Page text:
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Bolivia — fighting patriarchy




For much of Bolivian history, women have been marginalized and excluded from  society and from formal political power. However, despite centuries of deeply imbedded patriarchal practices, Bolivian women on the marchwomen from rural, mining worker communities and feminist cooperatives have led important political mobilizations, including hunger strikes, street protests and barricade movements in defense of land, labor and gender rights.

In an interview with teleSUR English, Alejandra Ramirez, author and professor at the University of San Simon in Cochabamba, Bolivia, discussed the important role of Bolivian women in social movements and the impact their role has had on their status within society.

“Historically, women have played a primordial role in the various social movements that make up Bolivia. Last century women began to adopt a more active and visible role in the struggle for general citizenship,” Ramirez stated.

Bolivian women have been active participants in Bolivia’s evolving political framework; however, they have not always enjoyed equal access to formal political spaces.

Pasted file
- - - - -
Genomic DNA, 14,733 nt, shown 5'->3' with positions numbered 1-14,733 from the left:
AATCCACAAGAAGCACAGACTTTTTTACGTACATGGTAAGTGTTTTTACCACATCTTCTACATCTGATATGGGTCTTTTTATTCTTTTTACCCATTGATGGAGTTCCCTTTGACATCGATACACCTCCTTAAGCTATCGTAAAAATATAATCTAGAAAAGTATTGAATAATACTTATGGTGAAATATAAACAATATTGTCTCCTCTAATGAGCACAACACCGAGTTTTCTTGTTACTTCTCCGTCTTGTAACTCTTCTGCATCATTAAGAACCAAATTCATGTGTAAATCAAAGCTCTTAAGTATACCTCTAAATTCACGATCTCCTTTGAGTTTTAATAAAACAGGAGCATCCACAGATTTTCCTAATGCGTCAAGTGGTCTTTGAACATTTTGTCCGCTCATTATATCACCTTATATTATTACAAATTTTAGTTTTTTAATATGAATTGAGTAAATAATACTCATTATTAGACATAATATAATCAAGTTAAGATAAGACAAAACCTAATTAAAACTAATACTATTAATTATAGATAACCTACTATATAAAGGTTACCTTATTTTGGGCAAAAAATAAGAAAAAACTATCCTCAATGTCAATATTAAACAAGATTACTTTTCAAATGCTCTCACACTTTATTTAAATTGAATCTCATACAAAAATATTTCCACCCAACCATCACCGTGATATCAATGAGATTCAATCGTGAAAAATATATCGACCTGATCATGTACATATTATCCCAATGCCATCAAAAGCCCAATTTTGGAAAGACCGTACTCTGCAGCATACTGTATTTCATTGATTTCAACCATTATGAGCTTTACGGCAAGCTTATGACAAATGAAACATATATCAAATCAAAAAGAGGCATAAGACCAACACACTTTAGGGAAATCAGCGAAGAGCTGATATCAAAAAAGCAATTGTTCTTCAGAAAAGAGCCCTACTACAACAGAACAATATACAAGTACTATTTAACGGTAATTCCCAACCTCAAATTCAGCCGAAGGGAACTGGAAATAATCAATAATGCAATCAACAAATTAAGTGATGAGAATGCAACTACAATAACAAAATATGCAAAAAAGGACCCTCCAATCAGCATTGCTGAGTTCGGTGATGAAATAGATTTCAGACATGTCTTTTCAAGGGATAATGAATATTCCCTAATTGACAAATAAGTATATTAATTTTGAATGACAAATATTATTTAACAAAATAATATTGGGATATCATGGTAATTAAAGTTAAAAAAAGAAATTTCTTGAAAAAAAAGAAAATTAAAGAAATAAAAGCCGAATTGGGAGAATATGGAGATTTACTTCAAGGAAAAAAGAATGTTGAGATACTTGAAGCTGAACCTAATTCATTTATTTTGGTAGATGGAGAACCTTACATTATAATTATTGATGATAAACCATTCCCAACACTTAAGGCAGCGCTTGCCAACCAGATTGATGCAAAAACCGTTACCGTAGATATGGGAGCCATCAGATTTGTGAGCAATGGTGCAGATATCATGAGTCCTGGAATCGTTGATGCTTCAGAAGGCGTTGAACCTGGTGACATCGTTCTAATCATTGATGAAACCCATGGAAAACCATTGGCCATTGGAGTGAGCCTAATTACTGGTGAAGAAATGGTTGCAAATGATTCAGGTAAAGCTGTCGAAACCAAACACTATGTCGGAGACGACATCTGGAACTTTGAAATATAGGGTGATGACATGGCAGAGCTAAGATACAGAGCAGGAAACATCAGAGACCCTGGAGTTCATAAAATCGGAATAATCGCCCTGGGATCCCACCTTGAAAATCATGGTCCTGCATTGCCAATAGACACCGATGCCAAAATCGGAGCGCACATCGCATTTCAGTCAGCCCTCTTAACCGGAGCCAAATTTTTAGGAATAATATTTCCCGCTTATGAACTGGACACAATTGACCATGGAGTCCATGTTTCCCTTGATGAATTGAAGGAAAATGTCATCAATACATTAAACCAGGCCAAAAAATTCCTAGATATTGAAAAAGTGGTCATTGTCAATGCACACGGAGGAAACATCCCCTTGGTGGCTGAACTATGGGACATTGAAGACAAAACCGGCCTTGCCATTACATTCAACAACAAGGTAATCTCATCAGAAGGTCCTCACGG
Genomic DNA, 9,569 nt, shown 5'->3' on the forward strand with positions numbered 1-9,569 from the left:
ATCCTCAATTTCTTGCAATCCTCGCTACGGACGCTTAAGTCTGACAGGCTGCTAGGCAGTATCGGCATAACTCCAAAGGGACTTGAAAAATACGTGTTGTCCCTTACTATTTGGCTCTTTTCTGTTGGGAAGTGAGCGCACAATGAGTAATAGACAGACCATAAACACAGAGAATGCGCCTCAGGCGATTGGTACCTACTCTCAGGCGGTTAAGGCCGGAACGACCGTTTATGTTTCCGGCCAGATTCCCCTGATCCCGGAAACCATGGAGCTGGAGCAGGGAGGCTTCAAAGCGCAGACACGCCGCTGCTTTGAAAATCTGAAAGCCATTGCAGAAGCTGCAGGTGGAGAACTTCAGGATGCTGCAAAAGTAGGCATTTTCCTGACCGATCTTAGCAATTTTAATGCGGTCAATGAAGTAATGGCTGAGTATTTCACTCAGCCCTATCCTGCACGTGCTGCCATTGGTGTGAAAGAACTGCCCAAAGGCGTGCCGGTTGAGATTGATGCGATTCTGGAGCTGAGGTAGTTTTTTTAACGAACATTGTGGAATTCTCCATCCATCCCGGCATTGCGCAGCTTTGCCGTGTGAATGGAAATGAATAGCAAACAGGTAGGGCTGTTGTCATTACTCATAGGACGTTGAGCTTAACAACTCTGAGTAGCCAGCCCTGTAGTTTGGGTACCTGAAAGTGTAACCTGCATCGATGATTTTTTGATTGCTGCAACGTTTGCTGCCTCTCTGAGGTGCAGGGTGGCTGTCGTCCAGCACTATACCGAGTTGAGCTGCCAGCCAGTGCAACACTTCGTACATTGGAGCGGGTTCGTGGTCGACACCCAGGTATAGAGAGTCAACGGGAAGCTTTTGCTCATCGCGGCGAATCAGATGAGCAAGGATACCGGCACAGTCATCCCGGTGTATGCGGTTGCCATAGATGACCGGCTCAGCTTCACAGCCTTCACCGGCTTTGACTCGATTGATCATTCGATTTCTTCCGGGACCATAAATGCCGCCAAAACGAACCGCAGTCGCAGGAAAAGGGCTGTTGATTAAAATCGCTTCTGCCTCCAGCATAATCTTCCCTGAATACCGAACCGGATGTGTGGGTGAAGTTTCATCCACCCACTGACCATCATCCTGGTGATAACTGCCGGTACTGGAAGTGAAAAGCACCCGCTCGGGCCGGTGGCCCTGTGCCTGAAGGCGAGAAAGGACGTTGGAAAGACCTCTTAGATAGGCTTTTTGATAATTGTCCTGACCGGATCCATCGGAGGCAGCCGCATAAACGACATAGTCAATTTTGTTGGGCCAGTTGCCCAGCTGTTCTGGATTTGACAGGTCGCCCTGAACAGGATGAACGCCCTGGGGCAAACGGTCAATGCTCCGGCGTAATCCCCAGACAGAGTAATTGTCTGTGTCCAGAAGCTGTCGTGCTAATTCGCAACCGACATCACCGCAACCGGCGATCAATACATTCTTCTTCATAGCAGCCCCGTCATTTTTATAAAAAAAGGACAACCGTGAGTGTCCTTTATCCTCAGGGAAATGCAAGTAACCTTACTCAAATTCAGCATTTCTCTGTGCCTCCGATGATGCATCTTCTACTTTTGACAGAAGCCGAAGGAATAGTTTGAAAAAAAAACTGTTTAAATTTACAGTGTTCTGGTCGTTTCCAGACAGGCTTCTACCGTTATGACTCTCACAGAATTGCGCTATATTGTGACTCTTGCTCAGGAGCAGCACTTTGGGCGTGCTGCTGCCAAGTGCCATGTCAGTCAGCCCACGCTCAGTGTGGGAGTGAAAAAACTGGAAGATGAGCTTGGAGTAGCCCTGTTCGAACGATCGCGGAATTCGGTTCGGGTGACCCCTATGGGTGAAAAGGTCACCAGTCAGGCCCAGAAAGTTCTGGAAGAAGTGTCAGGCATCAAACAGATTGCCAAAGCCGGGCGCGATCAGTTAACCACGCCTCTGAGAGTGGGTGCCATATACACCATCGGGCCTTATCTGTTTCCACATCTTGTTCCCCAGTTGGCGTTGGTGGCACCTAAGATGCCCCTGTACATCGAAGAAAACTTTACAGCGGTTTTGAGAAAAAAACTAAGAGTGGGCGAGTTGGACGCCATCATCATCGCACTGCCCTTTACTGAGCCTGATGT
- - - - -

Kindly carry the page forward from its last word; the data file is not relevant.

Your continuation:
The status of women in Bolivian society has undergone a significant change recently, as it was until 1952 that they were granted full citizenship and universal suffrage- an action that opened the door to women’s political participation.

As a result, Bolivia’s social and political sphere today is much different under the government led by President Evo Morales. However, this transformation is in part due to the changing attitudes toward women within society – a consequence of the important role played by women in both historical and contemporary resistance movements, such as the struggle against neoliberal privatization measures.

The neoliberal chapter of Bolivian history was characterized by the effects of economic austerity measures that led to a deepening of poverty and social exclusion that disproportionately affected women.

In the 2000s, women engaged in direct acts of resistance by helping organize protests, painting anti-privatization graffiti, passing out fliers and constructing road blockades.

The anti-neoliberal uprisings such as the Gas and Water Wars led to an emergence of new ideologies and participants (both women and men), who demanded a radical transformation of the economic, political and social framework of the Bolivian state and society.